2. rip Says:

    Hi Mihai,

    Sorry to take so long, but I was thinking about how to break the answer to you. You may have guessed from the passage of time since your request for personal help that my answer will be “no”.

    There are a few reasons for that. The most important one is that I really don’t have time to commit to helping someone work on a project.

    To come at it from another point of view, this blog is for fun; I get to do whatever I want. I am not willing to commit to any specific work even for this blog, although, in fact, I often decide that for completeness sake, there are posts which I simply have to write.

    Another reason for my answer is that you really should be talking to your teachers about your work. They’re getting paid to teach you.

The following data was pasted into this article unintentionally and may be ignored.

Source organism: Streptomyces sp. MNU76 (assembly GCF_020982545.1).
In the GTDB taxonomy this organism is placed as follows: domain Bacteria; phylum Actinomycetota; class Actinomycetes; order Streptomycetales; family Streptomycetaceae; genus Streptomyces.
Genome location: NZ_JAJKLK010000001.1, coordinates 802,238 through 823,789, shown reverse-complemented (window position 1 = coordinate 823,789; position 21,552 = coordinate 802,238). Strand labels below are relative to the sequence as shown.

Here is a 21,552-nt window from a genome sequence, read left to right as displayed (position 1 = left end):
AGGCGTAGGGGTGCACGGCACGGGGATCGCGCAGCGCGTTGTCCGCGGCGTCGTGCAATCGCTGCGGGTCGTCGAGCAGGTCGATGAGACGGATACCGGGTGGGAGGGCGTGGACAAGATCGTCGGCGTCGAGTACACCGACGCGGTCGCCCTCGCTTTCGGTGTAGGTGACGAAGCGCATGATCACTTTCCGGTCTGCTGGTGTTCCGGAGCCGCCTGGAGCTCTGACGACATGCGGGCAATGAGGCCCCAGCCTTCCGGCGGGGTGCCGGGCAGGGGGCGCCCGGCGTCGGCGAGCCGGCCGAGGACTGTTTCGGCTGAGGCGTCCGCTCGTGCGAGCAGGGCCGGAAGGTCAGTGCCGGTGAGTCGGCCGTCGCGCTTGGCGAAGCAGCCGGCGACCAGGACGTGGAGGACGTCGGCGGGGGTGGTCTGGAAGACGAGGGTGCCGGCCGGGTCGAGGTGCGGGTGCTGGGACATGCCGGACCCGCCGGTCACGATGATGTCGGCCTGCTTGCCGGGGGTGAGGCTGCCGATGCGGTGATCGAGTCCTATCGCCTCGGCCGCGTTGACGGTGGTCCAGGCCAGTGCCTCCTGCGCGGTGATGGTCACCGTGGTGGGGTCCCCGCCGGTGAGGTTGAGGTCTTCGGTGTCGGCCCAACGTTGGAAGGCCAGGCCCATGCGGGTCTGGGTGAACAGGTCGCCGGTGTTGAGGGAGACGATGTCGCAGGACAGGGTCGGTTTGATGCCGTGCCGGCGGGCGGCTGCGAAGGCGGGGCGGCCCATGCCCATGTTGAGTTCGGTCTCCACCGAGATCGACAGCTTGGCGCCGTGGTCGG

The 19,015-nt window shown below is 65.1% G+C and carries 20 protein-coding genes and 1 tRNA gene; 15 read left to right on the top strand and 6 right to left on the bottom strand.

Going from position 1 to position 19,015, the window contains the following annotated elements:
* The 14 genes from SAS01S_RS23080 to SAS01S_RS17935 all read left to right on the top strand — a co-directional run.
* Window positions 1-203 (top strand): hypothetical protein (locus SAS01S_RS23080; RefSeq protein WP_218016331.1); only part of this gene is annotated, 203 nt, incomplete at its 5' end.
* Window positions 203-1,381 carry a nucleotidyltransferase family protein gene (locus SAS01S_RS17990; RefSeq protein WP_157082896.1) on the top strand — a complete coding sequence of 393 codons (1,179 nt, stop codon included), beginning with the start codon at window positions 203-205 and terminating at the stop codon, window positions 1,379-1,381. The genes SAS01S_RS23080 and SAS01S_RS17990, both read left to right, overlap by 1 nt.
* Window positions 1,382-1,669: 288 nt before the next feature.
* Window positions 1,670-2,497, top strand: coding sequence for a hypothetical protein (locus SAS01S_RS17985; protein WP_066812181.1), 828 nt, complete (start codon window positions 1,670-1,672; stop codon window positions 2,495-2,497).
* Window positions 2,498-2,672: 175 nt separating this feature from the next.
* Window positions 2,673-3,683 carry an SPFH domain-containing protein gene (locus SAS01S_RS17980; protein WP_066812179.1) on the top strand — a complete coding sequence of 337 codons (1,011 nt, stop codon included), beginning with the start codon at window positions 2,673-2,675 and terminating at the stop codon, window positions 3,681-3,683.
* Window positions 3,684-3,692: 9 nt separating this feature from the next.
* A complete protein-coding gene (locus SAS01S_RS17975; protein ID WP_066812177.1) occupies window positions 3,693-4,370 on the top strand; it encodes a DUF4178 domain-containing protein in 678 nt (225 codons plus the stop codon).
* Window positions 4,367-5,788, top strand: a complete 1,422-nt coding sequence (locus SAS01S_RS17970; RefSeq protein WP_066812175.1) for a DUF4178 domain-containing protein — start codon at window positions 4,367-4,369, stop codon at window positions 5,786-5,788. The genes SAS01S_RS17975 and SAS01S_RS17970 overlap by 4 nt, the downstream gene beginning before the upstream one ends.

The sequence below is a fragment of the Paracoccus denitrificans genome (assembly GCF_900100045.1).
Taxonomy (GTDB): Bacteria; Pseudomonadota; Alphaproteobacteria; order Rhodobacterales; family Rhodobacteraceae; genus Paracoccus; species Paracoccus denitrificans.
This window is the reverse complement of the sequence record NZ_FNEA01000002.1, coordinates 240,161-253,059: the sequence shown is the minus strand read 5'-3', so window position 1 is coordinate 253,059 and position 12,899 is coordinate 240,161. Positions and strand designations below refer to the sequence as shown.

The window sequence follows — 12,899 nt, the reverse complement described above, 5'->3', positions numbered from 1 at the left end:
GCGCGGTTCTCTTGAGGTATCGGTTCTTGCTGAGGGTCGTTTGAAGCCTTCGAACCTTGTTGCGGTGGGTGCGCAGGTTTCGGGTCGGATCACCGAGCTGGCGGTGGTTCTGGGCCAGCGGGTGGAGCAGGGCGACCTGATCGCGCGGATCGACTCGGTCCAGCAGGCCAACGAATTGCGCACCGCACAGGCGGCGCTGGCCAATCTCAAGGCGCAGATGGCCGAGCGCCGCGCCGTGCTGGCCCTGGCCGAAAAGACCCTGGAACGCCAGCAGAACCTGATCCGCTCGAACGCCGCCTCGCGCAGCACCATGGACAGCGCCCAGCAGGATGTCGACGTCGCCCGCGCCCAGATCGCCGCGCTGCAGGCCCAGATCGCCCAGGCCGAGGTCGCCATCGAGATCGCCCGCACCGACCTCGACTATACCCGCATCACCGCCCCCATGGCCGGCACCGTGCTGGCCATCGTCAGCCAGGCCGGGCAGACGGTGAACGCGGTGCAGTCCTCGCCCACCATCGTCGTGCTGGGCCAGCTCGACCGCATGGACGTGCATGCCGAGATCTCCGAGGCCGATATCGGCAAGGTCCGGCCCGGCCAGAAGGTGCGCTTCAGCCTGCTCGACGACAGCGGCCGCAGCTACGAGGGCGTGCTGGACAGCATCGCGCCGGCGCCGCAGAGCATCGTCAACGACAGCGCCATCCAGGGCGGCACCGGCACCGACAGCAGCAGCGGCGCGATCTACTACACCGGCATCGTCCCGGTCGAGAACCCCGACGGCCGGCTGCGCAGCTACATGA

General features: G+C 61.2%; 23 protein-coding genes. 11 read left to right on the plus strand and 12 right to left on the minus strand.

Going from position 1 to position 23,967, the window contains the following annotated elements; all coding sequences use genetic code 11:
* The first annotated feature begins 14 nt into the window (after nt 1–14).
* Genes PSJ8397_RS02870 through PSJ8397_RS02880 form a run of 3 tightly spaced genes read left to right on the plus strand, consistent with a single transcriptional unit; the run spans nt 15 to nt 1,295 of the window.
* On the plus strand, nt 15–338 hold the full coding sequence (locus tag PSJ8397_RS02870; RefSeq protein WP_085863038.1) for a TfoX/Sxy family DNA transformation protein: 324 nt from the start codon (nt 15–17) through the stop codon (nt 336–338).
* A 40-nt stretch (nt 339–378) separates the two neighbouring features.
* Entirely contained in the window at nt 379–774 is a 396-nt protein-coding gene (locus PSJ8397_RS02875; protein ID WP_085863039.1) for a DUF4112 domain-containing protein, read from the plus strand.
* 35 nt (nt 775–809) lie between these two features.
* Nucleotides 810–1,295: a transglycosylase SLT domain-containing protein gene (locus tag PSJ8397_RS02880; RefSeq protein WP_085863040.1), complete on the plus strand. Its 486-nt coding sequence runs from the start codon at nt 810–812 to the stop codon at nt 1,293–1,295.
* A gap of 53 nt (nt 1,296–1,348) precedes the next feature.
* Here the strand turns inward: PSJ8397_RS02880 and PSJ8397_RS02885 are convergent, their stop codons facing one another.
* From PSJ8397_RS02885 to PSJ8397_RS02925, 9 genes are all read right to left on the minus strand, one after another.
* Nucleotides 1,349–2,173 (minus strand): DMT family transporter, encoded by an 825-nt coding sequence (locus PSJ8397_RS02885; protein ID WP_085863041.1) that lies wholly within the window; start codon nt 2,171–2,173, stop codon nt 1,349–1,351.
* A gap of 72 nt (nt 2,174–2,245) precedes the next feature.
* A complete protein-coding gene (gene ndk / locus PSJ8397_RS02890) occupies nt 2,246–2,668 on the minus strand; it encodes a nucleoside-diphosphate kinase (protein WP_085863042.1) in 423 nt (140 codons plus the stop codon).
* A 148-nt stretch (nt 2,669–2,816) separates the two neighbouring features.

If you still want outside help, you should probably post your questions on some newsgroups or websites. (comp.dsp and wavelet.org come to mind.) People point out, when asked to reply via e-mail, that you really want public not private replies to your questions — so that other readers can comment on the answers. They might be wrong, they might be off-the-mark, or they might be excellent — but peer review will help you judge their value.

    There is a saying that the fastest way to get an answer on USENET is not to ask a question, but to post an erroneous answer. People who will ignore the question will take the time to correct a mistaken answer.

    Having said all that about working directly with you, I would welcome questions about the material on this blog. I just won’t promise to do any work on any other mathematics.

    Good luck on your research.